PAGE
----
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caption: Hikers stand along Burroughs Mountain Trail with a view of Mount Rainier on Saturday, July 20, 2019.
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Hikers stand along Burroughs Mountain Trail with a view of Mount Rainier on Saturday, July 20, 2019.
Credit: KUOW Photo/Megan Farmer

Why 'copious' rain could wash Washington's worries away this weekend

Washington's dry spell may be coming to an end. That's news most of the state, especially farmers east of the Cascades, have been waiting for.

Between record heat and an ongoing drought, State Climatologist Nick Bond says this summer has been brutal on Washington crops. Luckily, there is a lot of rain in this weekend's forecast which may be a lifeline for wheat crops.

"What [farmers] are worried about is their crop next year. This year is a disaster and a done deal," Bond says. "But they need enough moisture in the soil to germinate the seeds this fall to get some growth into the winter to have a good crop next year."

It's not good news for everyone.

Bond says the inch-and-a-half of rain expected this weekend may not be welcome at vineyards that are trying to keep their grapes dry; that helps concentrate the flavor.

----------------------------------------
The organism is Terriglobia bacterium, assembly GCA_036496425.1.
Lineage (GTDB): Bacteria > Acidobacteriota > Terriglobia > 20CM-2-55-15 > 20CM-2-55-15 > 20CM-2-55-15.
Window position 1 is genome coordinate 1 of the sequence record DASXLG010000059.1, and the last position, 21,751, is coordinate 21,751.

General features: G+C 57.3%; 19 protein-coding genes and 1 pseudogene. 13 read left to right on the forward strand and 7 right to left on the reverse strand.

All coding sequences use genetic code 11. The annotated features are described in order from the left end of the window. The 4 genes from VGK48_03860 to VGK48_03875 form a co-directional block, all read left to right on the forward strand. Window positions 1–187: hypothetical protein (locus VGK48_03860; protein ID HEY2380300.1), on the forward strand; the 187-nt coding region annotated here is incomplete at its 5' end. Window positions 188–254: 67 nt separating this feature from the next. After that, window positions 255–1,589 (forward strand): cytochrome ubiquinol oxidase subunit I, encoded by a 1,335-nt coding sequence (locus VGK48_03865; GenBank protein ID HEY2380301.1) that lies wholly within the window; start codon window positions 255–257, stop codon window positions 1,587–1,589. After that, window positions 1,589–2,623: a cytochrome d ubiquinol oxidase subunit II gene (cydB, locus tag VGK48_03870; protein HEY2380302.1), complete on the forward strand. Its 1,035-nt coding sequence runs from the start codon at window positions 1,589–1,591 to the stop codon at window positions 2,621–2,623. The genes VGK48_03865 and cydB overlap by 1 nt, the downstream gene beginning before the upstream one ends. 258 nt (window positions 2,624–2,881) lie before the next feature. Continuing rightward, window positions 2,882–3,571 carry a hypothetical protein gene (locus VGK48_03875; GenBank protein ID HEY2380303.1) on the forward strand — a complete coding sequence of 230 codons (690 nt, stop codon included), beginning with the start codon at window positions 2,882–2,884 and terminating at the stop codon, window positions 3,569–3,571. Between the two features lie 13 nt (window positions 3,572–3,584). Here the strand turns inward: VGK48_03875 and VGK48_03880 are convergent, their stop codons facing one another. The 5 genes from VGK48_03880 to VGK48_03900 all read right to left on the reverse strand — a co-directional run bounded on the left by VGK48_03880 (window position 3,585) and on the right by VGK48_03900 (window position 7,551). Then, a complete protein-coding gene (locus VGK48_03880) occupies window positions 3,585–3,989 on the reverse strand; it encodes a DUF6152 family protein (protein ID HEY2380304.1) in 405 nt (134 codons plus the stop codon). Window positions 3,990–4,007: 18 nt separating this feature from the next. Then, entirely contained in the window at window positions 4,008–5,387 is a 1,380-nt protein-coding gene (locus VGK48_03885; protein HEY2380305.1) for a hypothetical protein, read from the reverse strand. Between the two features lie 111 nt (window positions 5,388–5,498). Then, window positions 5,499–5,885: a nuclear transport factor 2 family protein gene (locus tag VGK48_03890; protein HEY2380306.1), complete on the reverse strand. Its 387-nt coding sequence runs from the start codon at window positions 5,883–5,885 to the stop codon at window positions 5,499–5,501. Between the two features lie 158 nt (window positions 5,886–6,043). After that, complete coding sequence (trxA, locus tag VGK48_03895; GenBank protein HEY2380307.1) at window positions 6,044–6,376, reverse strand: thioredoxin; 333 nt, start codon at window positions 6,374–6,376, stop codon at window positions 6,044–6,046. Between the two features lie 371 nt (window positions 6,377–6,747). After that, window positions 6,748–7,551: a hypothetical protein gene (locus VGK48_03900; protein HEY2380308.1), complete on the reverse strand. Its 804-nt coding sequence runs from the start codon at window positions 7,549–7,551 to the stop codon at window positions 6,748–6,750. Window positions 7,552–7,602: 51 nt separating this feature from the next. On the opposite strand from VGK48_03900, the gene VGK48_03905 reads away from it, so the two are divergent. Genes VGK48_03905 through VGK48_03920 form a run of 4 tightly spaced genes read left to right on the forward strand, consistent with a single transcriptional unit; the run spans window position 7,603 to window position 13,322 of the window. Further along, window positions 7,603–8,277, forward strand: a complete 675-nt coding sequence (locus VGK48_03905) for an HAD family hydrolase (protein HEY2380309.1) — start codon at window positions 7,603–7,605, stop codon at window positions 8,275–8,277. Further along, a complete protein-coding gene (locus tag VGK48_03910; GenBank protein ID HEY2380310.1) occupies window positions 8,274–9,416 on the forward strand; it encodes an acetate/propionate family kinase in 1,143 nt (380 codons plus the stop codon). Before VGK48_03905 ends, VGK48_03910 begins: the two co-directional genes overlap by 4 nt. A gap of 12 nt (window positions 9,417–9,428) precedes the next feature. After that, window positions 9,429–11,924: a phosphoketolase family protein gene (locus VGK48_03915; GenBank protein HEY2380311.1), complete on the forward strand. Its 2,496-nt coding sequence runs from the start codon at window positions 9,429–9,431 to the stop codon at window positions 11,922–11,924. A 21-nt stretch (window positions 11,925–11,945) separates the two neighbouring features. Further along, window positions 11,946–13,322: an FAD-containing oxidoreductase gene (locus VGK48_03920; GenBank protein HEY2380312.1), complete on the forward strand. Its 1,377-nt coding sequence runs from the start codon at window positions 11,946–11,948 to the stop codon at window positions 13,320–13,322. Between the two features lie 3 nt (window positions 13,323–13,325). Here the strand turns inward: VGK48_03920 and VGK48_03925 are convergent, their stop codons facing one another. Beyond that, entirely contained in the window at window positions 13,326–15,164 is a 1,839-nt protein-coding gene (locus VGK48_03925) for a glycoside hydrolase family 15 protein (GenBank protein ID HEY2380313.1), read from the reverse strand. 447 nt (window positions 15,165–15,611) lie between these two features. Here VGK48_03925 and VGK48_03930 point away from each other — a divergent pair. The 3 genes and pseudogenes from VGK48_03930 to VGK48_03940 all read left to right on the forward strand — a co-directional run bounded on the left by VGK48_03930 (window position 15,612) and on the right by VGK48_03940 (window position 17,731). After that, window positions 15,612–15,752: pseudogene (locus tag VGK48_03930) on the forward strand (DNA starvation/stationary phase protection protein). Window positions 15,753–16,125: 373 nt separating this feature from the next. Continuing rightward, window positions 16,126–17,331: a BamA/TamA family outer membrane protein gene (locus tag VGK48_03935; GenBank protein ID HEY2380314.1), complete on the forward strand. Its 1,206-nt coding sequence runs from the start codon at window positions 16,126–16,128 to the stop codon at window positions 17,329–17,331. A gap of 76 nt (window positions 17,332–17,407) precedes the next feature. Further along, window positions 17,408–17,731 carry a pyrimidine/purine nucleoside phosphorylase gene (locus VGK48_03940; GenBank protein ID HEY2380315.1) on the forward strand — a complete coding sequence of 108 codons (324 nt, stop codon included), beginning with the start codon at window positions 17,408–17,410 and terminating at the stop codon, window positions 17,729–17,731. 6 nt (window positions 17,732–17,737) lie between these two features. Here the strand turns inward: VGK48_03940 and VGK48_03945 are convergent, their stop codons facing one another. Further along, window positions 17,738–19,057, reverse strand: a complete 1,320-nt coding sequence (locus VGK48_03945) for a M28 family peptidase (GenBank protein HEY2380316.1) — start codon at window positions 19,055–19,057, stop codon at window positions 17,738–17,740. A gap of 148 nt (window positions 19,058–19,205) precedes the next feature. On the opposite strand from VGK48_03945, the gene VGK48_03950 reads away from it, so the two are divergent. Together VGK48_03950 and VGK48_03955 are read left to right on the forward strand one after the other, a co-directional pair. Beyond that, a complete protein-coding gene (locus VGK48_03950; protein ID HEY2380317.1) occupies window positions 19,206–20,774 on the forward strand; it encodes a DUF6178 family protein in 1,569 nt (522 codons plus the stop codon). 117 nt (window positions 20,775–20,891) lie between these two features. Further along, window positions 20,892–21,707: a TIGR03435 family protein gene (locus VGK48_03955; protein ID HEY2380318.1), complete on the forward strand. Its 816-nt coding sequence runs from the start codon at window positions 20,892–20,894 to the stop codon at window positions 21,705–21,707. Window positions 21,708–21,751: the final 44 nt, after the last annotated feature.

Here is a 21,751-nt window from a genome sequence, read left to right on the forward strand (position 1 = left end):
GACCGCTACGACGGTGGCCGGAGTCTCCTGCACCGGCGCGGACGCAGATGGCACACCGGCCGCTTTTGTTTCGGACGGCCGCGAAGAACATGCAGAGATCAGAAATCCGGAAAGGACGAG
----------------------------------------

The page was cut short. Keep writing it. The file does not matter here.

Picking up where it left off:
Washingtonians looking for a taste of colder weather may be able to forgive a less robust glass of wine, however, if they can hit the ski slopes sooner rather than later.

Mt. Rainier's crown of snow is usually visible from miles away in Seattle, but it's been depleted by extreme heat. Bond says Mount Rainier is looking a little sad right now because its dark, glacial ice has been exposed. It typically sleeps tucked away under that top layer of snow.

Bond thinks that could change this weekend.

"No, the snow is not going to get down to really low elevations," he says. "But above 6,000 feet or so should get a fair amount. The prospects for a relatively early start to the ski season, you know, are decent."

We'll take it.